From: Philippe Verdy (email@example.com)
Date: Thu Jul 17 2003 - 20:59:16 EDT
On Friday, July 18, 2003 2:18 AM, Kenneth Whistler <firstname.lastname@example.org> wrote:
> MES-2 was not designed by the UTC, nor did it take any of
> these considerations into account. It is not really an
> appropriate construct for the Unicode Standard. A more
> meaningful way to think of it is: if you want to sell software
> in Europe, you better be able to input and display all the
> characters we Europeans have in this list.
I interpret it like this way:
MES-2 is a collection of characters independant of their actual encoding.
To support MES-2 in a Unicode-compliant application, extra characters
need to be added, notably if the minimum requirement for information
interchange is the NFC form used by XML and HTML related standards.
It would be interesting to inform CEN about how MES-2 can be
documented to comply with all normative Unicode algorithms, and
the minimum is to ensure the NFC closure of this subset, which
should have better not included compatibility characters canonically
decomposed to singleton decompositions, and should now reintegrate
the missing NFC form.
For obvious reasons, the case mappings should also be closed, but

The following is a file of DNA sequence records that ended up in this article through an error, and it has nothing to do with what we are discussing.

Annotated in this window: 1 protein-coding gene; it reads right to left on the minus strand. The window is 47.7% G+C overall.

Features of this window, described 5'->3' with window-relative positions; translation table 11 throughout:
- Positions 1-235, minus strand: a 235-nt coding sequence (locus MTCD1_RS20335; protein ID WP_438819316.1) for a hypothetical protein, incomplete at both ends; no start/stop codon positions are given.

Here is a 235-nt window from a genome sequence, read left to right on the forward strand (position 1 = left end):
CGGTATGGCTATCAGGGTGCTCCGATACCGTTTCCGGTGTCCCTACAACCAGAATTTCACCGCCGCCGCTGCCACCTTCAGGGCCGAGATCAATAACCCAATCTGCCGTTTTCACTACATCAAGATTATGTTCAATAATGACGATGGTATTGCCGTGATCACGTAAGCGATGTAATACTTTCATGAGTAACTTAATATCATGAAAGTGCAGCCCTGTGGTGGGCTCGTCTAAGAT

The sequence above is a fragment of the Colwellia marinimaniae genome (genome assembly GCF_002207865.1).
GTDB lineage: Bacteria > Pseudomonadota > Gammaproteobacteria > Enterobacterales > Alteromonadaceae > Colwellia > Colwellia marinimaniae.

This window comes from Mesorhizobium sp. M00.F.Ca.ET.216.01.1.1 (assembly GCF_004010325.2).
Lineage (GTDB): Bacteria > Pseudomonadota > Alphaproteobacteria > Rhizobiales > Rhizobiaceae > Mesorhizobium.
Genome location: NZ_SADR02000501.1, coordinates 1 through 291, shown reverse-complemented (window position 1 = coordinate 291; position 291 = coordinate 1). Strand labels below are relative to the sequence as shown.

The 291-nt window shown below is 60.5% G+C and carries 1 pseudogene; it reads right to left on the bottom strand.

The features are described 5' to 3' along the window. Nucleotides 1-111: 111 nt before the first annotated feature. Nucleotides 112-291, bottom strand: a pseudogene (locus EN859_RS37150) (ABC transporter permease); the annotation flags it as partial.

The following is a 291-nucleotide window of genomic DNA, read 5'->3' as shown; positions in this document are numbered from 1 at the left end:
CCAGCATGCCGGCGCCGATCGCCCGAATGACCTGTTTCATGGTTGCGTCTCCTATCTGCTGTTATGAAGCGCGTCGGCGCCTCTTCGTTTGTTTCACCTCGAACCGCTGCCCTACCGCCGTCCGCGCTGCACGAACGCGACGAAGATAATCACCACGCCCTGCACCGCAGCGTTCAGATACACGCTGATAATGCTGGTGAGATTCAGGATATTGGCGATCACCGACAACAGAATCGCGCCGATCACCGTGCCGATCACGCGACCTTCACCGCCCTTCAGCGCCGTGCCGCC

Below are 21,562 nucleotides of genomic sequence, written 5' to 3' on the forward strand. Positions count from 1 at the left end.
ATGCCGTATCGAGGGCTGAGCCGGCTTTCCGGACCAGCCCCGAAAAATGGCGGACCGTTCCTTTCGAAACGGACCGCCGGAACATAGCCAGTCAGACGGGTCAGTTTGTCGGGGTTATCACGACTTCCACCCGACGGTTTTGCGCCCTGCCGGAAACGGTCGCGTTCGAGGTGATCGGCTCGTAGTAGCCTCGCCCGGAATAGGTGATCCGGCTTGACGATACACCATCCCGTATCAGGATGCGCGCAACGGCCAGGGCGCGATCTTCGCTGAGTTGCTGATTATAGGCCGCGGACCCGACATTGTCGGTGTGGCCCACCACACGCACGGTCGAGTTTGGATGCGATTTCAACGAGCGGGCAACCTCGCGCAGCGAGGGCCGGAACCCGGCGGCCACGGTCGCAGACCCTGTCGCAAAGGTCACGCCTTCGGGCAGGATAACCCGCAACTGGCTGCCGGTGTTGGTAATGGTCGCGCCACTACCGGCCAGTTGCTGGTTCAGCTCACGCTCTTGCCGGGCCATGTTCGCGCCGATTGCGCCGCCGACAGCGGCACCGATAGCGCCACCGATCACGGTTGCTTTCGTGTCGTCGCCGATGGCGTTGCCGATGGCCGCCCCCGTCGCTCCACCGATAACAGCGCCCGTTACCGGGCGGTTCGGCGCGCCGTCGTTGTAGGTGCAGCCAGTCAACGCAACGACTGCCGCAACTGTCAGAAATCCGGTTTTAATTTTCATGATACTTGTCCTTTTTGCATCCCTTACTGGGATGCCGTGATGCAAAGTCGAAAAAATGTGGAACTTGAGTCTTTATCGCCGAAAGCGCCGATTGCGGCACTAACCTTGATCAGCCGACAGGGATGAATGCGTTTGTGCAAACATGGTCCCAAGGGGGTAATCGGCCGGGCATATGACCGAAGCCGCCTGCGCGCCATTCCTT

not necassarily compatibility decompositions, or characters needed
for the NFD form (notably combining diacritics, which may be added
only on applications that can process and recompose them on the
when querying supported precomposed characters in fonts).
Does the default TrueType fonts for Windows support the whole
MES-2 repertoire (Times New Roman, Arial and Courrier New),
including on Windows 95 without Uniscribe installed and used?
In practice, MES-2 support will always need additional characters
to ensure the minimum closures, and ISO10646 should work with
CEN to fix their set in a revision.
-- Philippe. Spams non tolérés: tout message non sollicité sera rapporté à vos fournisseurs de services Internet.
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